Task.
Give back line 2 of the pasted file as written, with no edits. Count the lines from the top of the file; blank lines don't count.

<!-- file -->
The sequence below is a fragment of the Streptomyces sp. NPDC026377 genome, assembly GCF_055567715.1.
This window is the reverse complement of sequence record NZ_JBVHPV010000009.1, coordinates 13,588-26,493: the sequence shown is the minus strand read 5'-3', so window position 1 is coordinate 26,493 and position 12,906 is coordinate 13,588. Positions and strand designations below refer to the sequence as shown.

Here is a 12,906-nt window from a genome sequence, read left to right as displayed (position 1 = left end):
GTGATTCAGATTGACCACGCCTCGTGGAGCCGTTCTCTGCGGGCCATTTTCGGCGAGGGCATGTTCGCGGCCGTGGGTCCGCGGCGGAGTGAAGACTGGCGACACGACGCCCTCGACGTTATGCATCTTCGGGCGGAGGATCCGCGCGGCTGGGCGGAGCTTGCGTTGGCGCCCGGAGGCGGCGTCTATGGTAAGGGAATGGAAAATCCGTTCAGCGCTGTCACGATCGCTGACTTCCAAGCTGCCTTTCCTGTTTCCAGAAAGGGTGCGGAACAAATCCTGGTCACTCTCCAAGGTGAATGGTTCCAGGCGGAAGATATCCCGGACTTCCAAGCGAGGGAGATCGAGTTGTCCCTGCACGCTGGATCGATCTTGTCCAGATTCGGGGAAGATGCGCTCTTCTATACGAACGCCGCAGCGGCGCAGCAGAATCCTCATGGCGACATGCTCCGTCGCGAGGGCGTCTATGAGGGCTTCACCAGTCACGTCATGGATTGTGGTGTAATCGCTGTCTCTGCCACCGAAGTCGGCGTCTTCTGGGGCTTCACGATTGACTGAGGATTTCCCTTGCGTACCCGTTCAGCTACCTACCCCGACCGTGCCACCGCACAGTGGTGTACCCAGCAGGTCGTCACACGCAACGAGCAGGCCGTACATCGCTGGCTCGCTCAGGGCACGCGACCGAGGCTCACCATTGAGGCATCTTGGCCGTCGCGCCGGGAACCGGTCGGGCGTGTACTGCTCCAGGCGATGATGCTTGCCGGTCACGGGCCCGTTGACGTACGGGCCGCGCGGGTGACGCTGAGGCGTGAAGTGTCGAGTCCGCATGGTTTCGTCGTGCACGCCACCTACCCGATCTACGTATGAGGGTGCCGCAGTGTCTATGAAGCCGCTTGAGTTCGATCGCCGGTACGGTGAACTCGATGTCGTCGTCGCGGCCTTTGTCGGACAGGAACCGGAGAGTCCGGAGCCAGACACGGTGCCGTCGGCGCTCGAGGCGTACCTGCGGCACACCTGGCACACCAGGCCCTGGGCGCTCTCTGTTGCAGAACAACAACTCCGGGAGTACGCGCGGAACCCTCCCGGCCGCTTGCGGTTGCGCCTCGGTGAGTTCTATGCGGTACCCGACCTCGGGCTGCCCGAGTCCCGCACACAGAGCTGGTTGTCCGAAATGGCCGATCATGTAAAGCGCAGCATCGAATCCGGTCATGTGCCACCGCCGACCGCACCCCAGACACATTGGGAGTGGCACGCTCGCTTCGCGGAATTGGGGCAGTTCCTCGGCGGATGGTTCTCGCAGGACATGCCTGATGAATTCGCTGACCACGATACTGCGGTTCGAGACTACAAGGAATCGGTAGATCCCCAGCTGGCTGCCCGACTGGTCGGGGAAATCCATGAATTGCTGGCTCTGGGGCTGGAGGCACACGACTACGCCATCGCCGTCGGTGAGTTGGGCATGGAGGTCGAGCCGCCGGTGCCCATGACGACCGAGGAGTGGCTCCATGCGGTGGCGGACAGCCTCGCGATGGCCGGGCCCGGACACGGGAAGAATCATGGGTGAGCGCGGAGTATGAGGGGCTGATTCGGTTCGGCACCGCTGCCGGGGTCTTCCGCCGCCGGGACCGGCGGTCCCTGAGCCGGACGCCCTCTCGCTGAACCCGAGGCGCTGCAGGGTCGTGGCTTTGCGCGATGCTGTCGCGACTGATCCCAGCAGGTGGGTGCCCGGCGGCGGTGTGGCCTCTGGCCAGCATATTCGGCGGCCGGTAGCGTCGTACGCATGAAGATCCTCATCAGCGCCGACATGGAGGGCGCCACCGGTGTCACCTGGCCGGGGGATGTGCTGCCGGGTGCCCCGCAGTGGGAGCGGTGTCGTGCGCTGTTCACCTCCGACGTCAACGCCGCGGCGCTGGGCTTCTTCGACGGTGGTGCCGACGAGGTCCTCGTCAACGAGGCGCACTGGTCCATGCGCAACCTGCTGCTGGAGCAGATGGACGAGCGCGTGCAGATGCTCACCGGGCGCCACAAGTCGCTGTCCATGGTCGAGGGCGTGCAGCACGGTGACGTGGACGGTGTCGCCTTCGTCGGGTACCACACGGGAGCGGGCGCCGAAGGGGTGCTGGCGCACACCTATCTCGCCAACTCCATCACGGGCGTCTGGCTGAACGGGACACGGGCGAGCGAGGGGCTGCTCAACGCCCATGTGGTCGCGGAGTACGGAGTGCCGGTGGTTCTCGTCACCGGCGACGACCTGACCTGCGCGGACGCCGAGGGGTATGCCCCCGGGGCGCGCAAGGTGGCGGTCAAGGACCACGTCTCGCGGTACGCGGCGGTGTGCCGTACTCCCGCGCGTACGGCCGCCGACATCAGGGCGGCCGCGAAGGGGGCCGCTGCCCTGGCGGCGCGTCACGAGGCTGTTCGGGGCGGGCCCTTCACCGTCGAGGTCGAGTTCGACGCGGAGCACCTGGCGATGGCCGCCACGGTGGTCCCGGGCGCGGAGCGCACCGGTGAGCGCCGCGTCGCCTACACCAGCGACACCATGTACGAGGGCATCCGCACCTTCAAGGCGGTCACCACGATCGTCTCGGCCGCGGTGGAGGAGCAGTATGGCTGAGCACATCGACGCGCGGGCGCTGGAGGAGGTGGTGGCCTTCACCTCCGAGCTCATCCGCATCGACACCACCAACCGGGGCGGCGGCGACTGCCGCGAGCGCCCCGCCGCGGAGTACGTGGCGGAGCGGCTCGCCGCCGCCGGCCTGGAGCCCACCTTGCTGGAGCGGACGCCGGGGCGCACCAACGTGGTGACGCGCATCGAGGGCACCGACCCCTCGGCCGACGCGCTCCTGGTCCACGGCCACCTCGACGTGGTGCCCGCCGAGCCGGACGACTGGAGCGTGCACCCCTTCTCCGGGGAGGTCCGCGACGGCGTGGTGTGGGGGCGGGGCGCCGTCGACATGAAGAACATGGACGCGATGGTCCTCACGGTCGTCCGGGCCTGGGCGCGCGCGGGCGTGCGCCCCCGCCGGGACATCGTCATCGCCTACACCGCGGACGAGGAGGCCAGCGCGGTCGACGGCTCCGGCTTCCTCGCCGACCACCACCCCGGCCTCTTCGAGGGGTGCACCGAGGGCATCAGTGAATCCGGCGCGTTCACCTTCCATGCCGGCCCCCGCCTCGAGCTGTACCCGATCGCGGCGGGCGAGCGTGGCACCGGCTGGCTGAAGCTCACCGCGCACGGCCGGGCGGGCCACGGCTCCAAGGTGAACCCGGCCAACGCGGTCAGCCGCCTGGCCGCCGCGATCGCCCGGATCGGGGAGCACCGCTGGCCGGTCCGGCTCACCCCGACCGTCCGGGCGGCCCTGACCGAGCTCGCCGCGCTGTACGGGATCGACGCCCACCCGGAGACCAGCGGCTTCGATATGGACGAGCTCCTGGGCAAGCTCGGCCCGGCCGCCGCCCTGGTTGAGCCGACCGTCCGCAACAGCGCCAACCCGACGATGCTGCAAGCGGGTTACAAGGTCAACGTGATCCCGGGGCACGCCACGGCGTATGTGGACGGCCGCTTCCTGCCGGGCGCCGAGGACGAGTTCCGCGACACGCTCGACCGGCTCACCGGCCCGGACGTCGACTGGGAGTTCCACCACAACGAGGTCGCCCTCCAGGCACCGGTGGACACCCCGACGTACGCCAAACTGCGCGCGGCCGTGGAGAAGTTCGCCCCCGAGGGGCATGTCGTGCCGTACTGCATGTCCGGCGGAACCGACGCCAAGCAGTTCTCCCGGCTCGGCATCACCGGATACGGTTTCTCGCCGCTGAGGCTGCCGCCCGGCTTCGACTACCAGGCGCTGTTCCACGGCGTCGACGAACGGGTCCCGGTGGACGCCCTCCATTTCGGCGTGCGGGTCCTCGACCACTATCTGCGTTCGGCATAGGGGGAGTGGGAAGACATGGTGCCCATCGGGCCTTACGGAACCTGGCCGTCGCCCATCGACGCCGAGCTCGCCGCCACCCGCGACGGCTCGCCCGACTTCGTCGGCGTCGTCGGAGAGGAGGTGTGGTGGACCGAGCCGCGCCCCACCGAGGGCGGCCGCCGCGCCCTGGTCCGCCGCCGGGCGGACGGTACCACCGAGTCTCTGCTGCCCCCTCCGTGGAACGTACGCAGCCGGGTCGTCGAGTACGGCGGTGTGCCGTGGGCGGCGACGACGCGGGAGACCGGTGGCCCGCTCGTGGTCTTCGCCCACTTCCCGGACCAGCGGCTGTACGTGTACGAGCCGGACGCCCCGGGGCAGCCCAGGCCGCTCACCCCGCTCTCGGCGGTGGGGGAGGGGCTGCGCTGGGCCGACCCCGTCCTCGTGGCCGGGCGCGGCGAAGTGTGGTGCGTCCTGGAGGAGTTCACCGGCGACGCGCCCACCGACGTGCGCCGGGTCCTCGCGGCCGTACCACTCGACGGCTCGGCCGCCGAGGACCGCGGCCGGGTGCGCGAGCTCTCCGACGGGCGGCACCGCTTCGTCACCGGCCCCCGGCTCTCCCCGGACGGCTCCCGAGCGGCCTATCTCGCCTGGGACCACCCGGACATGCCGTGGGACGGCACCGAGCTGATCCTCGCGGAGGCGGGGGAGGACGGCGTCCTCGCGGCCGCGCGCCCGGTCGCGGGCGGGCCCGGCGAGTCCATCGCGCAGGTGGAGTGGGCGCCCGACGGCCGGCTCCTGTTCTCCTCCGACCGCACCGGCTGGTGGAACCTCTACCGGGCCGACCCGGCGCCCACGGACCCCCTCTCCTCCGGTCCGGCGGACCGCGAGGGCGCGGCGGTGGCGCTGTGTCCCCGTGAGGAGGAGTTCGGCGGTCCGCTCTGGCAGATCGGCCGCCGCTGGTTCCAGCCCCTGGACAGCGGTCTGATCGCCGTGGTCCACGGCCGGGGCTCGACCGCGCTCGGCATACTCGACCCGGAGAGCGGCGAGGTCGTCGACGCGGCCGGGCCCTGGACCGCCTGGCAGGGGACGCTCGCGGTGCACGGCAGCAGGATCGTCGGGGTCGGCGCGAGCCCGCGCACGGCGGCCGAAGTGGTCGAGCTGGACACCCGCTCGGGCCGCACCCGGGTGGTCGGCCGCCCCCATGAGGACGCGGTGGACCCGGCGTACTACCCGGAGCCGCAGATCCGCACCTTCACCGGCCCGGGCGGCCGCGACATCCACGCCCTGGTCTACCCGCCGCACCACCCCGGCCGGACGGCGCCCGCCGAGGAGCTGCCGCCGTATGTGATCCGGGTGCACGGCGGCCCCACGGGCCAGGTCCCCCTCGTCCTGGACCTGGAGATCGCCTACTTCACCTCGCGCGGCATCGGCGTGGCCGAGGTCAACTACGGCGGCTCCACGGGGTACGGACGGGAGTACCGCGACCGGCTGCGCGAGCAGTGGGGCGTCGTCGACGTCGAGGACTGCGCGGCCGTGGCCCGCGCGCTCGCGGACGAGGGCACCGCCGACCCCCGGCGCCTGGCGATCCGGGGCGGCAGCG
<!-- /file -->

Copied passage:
This window is the reverse complement of sequence record NZ_JBVHPV010000009.1, coordinates 13,588-26,493: the sequence shown is the minus strand read 5'-3', so window position 1 is coordinate 26,493 and position 12,906 is coordinate 13,588. Positions and strand designations below refer to the sequence as shown.